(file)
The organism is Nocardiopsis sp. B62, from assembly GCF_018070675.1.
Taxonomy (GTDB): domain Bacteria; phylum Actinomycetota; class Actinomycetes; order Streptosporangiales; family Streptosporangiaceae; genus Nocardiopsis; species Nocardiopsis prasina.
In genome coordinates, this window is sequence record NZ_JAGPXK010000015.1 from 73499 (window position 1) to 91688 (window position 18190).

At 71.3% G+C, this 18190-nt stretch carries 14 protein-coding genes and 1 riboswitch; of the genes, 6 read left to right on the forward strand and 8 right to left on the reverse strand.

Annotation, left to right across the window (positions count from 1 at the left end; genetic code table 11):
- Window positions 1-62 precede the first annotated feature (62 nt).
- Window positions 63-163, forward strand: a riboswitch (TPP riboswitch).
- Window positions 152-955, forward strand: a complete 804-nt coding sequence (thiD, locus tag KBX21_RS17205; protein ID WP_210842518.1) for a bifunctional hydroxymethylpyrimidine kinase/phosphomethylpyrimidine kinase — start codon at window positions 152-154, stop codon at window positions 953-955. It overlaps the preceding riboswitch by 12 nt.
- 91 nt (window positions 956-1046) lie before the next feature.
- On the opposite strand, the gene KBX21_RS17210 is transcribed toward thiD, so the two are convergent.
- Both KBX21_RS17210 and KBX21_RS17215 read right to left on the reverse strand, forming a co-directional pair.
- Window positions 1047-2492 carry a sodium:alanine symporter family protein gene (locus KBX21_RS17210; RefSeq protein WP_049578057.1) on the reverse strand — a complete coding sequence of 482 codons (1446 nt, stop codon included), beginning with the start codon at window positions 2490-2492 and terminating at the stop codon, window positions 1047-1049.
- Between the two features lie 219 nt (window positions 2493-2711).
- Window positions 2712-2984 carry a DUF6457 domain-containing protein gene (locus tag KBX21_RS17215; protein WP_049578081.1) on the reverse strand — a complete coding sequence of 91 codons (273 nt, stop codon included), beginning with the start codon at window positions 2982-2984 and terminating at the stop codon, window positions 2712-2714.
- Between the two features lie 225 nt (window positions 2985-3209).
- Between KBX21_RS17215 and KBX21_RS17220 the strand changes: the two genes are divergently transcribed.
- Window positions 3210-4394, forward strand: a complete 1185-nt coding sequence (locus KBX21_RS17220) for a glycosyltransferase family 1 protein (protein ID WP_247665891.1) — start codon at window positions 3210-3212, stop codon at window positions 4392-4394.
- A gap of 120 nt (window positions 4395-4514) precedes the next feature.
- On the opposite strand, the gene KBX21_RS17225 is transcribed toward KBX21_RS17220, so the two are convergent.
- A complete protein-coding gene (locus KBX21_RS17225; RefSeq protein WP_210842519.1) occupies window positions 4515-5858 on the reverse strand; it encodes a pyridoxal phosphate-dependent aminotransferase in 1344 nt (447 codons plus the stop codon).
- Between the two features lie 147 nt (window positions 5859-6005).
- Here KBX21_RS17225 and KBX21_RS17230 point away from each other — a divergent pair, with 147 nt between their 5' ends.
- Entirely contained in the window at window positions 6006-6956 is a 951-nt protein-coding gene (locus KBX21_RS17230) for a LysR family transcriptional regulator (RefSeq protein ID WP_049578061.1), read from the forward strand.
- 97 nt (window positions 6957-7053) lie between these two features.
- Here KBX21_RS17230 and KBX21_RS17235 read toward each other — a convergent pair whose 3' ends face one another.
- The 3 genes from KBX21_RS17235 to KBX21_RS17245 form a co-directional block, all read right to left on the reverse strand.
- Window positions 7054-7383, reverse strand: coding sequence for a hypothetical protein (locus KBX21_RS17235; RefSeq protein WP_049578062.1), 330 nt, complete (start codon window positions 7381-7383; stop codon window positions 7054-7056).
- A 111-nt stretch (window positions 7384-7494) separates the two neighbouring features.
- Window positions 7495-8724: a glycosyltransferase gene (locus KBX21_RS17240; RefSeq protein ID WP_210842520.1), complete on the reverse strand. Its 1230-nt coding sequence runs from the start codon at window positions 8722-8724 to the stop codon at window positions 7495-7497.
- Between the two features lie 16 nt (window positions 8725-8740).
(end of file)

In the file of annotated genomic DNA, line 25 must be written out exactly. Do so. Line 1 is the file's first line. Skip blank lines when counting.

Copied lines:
- Here KBX21_RS17230 and KBX21_RS17235 read toward each other — a convergent pair whose 3' ends face one another.